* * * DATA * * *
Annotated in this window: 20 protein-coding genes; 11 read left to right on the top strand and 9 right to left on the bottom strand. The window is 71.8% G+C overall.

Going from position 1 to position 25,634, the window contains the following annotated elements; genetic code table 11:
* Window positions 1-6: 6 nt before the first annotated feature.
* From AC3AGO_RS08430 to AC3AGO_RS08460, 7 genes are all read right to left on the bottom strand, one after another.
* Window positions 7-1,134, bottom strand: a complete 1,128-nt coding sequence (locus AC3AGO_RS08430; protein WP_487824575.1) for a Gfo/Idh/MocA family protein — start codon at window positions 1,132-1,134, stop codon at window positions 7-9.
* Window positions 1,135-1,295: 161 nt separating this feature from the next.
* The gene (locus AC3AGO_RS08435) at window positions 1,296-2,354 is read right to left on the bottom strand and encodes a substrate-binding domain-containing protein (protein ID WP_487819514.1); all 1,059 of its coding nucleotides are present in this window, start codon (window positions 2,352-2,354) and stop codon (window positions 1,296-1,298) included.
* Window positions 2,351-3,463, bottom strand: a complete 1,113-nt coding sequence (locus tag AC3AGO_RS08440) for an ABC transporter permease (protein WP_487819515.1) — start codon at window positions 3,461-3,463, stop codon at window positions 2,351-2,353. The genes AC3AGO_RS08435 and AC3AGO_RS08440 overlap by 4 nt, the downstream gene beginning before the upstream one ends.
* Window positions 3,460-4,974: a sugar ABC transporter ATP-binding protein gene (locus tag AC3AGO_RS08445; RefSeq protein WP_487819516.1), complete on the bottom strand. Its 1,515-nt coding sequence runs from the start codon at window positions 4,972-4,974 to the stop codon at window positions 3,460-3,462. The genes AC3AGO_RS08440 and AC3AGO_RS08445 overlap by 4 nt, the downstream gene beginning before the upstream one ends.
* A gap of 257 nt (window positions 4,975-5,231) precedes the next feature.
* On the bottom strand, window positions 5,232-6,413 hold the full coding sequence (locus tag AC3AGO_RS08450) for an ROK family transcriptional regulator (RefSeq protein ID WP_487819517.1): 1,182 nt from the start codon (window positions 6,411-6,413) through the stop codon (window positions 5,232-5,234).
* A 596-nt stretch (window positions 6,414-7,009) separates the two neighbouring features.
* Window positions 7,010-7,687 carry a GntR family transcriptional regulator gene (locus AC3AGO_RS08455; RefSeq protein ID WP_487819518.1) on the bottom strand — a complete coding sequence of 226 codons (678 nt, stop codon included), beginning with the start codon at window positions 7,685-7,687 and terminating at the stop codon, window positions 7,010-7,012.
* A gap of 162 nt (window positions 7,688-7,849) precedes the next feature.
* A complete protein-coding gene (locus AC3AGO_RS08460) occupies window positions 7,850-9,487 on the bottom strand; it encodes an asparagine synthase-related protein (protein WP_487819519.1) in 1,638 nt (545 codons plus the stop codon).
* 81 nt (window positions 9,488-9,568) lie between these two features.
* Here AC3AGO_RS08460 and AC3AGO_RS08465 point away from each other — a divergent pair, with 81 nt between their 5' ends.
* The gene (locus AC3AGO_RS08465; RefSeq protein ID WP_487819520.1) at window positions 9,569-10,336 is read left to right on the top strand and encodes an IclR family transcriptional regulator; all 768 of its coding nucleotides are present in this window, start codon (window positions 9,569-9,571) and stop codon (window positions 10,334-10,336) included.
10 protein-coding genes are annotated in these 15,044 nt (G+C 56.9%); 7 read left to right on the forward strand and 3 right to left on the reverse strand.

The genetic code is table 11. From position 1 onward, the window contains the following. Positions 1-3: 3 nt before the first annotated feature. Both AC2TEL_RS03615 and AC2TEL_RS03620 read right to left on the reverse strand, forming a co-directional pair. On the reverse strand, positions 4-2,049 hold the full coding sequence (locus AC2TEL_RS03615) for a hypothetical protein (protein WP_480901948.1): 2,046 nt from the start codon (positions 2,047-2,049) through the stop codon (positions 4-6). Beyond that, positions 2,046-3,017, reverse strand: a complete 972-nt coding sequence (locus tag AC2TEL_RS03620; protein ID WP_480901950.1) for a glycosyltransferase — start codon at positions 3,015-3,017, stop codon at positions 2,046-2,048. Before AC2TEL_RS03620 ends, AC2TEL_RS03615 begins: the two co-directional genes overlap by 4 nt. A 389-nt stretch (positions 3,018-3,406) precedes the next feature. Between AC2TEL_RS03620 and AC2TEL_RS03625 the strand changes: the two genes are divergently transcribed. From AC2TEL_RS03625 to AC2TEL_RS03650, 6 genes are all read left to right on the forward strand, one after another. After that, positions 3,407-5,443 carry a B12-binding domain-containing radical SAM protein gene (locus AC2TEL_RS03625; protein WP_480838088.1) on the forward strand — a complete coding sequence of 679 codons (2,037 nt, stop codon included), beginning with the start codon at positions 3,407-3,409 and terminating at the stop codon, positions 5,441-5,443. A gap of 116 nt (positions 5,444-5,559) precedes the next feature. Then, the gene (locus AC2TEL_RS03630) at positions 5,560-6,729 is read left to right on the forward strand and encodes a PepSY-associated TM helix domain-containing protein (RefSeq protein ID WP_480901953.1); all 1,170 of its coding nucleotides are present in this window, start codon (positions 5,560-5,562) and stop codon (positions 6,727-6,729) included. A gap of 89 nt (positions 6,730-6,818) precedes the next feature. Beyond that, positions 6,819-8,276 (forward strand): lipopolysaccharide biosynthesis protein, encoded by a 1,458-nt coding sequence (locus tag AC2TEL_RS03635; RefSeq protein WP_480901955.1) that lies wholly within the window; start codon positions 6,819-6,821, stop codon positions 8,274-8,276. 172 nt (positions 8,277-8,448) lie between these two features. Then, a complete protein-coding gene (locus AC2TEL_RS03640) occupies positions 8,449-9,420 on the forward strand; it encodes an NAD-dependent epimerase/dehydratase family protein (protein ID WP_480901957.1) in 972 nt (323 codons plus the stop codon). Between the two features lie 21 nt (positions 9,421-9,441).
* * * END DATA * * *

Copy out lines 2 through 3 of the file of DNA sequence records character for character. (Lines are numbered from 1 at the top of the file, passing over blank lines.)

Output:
Going from position 1 to position 25,634, the window contains the following annotated elements; genetic code table 11:
* Window positions 1-6: 6 nt before the first annotated feature.